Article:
20
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The 80's TV series Knight Rider featured an intelligent, self-aware car called KITT. One distinctive aspect of the car was a front-mounted scanner bar that allowed KITT to "see" (and that looked suspiciously familiar to fans of another, earlier TV series).

The scanner had eight lights as seen in this picture:

enter image description here

The lights "moved" as shown in this animated image.

Your task, as you have guessed by now, it to recreate the scanner bar with the moving lights in ASCII art.

The challenge

Given an integer t, output the state of the scanner bar at that instant, defined as follows:

  • The scanner consists of eight lights.
  • At any instant one of the lights is active, and is shown as #. The lights that were active at times t-1 and t-2 are now dimmed, and are shown as +; unless they coincide with the current active one. The rest of the lights are off, and are shown as -.
  • The active light moves left to right, then right to left.

The exact output for each t is detailed below.

0  -->  #++-----   % The leftmost light is active, and it just came from the right.
                   % The two neighbouring lights are dimmed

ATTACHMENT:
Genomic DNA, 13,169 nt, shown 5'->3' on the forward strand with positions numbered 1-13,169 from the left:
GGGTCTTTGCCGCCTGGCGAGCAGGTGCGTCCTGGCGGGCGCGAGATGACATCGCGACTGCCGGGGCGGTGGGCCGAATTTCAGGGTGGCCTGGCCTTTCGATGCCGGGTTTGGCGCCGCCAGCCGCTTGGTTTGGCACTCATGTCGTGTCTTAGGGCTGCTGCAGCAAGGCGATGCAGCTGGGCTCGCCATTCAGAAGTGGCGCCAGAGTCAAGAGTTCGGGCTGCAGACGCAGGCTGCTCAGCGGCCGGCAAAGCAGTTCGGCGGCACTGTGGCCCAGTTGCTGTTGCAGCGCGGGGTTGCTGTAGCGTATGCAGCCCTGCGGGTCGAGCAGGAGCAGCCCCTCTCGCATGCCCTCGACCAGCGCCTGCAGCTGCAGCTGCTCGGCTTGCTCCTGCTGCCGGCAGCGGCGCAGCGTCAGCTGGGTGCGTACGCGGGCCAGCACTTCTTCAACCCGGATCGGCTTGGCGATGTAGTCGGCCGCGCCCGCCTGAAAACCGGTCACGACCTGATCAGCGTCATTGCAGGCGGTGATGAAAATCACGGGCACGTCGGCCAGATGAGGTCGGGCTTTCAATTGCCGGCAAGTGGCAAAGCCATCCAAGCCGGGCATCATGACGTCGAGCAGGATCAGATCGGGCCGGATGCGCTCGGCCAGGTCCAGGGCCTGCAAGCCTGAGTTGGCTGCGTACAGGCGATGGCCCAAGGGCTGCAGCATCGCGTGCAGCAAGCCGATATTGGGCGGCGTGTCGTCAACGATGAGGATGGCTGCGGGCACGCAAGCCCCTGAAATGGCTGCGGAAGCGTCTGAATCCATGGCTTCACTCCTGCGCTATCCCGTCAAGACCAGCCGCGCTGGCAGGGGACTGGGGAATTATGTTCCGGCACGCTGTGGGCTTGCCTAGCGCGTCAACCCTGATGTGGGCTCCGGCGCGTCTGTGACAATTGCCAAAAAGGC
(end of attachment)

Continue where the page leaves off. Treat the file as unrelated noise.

1  -->  +#------   % The active light has bounced to the right, and it is covering
                   % one of the two lights that should be dimmed. So there is only
                   % one dimmed light
2  -->  ++#-----   % The active light has moved one more step to the right, and the
                   % two trailing dimmed lights are visible
3  -->  -++#----
7  -->  -----++#
8  -->  ------#+   % The active light has bounced to the left
9  -->  -----#++
10 -->  ----#++-
13 -->  -#++----
14 -->  #++-----   % Same as 0
15 -->  +#------   % Same as 1

For negative values of t the cycle is simply extended:

-1 -->  -#++----   % Same as 13
-2 -->  --#++---   % Same as 12

Additional rules

You can write a program or function.

Output can contain trailing whitespace and a leading newline.

Shortest code in bytes wins.

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12 Answers 12

4
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Jelly, 28 22 bytes

-6 bytes thanks to the help of @Dennis! (upend first, then concatenate)

”-ẋ6;“#++”ṙ7Ḷ’¤Ḋ€U;$⁸ị

TryItOnline
Or perform four oscillations with a bonus easter egg!!

How?

”-ẋ6;“#++”ṙ7Ḷ’¤Ḋ€U;$⁸ị - Main link: n
”-   “#++”             - strings "-" and "#++"
  ẋ6                   - repeat six times: "------"
    ;                  - concatenate: "------#++"
              ¤        - nilad followed by atoms as a nilad (ie make a constant)
           7Ḷ’         -     range(7) decremented: [-1,0,1,2,3,4,5]
          ṙ            - rotate left by (makes)-----------> ["+------#+",
               Ḋ€      - Dequeue each                        "------#++",
                   $   - last two atoms as a monad           "-----#++-",
                 U     -     reverse (vectorises)            "----#++--",
                  ;    -     concatenate                     "---#++---",